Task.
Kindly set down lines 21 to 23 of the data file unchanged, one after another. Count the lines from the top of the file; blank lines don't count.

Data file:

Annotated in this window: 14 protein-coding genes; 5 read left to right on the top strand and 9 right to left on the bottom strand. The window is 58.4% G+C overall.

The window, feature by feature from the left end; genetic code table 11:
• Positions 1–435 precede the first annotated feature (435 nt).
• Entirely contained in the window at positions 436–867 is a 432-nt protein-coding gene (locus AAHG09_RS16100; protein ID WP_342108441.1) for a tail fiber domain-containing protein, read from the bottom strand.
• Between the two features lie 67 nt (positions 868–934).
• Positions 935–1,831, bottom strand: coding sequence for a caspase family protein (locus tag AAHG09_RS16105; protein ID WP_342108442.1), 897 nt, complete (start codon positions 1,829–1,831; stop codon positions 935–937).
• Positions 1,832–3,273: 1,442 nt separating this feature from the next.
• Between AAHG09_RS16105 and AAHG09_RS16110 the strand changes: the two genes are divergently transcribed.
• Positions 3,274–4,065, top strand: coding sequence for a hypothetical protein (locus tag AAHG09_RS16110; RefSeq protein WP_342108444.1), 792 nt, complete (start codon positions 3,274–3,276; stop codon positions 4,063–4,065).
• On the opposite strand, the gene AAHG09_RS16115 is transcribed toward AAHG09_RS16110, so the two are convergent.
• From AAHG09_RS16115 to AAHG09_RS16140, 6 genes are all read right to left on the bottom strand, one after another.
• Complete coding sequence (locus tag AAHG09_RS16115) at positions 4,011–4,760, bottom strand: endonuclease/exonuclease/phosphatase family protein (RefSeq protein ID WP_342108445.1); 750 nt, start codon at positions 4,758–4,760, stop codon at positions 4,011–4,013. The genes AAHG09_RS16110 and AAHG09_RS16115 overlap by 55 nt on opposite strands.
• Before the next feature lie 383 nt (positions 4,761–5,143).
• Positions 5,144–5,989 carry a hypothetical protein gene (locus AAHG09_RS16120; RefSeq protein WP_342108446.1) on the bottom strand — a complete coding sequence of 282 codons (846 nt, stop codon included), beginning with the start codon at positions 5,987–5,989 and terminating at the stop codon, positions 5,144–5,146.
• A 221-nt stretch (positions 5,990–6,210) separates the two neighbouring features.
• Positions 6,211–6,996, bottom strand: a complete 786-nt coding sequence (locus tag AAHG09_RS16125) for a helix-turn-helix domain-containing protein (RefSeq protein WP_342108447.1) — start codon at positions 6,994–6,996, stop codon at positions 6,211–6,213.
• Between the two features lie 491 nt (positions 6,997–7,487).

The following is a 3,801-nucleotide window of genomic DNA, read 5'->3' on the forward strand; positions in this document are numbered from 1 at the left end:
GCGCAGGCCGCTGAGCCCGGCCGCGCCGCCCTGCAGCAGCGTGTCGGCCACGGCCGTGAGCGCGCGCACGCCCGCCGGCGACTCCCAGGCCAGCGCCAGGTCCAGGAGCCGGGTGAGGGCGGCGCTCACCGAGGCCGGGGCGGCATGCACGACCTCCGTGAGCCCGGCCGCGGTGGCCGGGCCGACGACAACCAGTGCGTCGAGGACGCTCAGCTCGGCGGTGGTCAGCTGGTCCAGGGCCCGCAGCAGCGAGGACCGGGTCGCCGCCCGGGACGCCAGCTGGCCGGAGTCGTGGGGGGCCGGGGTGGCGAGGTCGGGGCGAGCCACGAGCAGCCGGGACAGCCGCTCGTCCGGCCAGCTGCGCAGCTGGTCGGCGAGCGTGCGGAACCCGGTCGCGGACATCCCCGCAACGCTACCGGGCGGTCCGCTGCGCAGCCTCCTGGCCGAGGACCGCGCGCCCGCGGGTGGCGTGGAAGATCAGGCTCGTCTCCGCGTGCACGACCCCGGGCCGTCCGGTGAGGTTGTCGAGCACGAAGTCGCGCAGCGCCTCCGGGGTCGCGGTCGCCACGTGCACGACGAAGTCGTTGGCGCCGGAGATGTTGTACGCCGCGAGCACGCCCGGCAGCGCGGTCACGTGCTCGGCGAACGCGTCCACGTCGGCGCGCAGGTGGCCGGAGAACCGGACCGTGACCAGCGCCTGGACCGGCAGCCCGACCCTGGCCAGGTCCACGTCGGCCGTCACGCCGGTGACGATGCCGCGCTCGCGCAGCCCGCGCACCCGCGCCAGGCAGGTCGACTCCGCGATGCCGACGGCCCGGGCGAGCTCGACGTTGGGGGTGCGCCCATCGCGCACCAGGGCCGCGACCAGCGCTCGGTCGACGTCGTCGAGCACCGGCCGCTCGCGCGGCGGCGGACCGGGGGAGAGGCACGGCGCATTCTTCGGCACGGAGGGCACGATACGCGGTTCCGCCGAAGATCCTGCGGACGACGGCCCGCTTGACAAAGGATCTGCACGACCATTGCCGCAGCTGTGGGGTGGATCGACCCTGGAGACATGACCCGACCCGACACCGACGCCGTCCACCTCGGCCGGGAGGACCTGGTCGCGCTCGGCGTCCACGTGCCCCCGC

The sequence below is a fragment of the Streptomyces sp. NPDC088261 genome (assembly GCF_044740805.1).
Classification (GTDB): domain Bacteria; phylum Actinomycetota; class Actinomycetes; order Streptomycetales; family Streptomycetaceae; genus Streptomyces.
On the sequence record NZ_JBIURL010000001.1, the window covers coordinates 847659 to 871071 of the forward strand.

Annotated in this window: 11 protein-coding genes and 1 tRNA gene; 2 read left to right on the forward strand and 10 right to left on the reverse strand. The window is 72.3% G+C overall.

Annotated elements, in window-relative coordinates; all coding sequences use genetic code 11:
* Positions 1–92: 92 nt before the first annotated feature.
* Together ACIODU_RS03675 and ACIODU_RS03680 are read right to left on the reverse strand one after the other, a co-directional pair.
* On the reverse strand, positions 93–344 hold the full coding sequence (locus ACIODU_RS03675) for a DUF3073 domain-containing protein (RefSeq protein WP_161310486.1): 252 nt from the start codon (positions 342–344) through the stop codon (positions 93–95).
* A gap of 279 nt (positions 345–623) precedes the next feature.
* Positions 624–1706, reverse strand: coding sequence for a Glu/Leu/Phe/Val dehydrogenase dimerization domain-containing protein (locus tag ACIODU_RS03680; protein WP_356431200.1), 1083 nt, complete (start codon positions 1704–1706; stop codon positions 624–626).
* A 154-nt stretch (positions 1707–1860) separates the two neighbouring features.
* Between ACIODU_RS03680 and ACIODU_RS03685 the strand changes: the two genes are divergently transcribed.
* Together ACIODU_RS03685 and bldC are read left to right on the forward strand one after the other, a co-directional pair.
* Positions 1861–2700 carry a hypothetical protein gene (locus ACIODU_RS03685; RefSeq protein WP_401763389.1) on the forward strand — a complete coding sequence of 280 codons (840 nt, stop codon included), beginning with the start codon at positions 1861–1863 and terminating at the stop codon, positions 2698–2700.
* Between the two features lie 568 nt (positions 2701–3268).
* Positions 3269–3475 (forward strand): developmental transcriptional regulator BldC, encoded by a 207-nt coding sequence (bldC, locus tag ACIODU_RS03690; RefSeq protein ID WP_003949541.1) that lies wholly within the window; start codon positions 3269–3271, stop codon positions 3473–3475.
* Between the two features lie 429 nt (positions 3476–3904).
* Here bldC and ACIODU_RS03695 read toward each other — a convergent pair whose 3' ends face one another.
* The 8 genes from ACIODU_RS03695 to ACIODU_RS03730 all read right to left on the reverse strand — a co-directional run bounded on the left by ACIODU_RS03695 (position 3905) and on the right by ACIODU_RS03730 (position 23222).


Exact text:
Classification (GTDB): domain Bacteria; phylum Actinomycetota; class Actinomycetes; order Streptomycetales; family Streptomycetaceae; genus Streptomyces.
On the sequence record NZ_JBIURL010000001.1, the window covers coordinates 847659 to 871071 of the forward strand.

Annotated in this window: 11 protein-coding genes and 1 tRNA gene; 2 read left to right on the forward strand and 10 right to left on the reverse strand. The window is 72.3% G+C overall.